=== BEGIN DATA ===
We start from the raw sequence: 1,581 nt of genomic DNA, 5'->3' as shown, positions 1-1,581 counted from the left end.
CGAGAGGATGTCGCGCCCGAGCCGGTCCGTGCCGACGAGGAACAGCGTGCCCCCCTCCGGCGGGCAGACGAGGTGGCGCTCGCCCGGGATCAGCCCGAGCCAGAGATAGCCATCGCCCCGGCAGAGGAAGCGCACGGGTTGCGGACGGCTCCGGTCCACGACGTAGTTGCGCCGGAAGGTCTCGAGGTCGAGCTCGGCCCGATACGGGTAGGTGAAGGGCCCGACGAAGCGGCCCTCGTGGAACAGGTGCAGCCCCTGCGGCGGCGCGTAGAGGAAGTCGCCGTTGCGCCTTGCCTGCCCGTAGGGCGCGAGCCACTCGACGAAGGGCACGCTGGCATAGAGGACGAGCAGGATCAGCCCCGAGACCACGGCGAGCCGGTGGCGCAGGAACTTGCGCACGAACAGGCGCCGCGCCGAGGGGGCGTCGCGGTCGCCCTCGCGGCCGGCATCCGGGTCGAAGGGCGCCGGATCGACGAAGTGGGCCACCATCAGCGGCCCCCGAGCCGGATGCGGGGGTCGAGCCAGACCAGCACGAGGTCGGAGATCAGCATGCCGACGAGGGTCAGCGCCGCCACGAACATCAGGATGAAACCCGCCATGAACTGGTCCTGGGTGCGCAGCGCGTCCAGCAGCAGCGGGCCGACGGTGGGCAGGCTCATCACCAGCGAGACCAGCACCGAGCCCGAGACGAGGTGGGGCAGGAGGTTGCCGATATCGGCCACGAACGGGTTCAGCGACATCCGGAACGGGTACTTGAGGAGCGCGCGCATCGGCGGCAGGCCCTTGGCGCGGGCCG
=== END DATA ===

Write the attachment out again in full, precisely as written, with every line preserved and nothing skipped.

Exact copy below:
We start from the raw sequence: 1,581 nt of genomic DNA, 5'->3' as shown, positions 1-1,581 counted from the left end.
CGAGAGGATGTCGCGCCCGAGCCGGTCCGTGCCGACGAGGAACAGCGTGCCCCCCTCCGGCGGGCAGACGAGGTGGCGCTCGCCCGGGATCAGCCCGAGCCAGAGATAGCCATCGCCCCGGCAGAGGAAGCGCACGGGTTGCGGACGGCTCCGGTCCACGACGTAGTTGCGCCGGAAGGTCTCGAGGTCGAGCTCGGCCCGATACGGGTAGGTGAAGGGCCCGACGAAGCGGCCCTCGTGGAACAGGTGCAGCCCCTGCGGCGGCGCGTAGAGGAAGTCGCCGTTGCGCCTTGCCTGCCCGTAGGGCGCGAGCCACTCGACGAAGGGCACGCTGGCATAGAGGACGAGCAGGATCAGCCCCGAGACCACGGCGAGCCGGTGGCGCAGGAACTTGCGCACGAACAGGCGCCGCGCCGAGGGGGCGTCGCGGTCGCCCTCGCGGCCGGCATCCGGGTCGAAGGGCGCCGGATCGACGAAGTGGGCCACCATCAGCGGCCCCCGAGCCGGATGCGGGGGTCGAGCCAGACCAGCACGAGGTCGGAGATCAGCATGCCGACGAGGGTCAGCGCCGCCACGAACATCAGGATGAAACCCGCCATGAACTGGTCCTGGGTGCGCAGCGCGTCCAGCAGCAGCGGGCCGACGGTGGGCAGGCTCATCACCAGCGAGACCAGCACCGAGCCCGAGACGAGGTGGGGCAGGAGGTTGCCGATATCGGCCACGAACGGGTTCAGCGACATCCGGAACGGGTACTTGAGGAGCGCGCGCATCGGCGGCAGGCCCTTGGCGCGGGCCG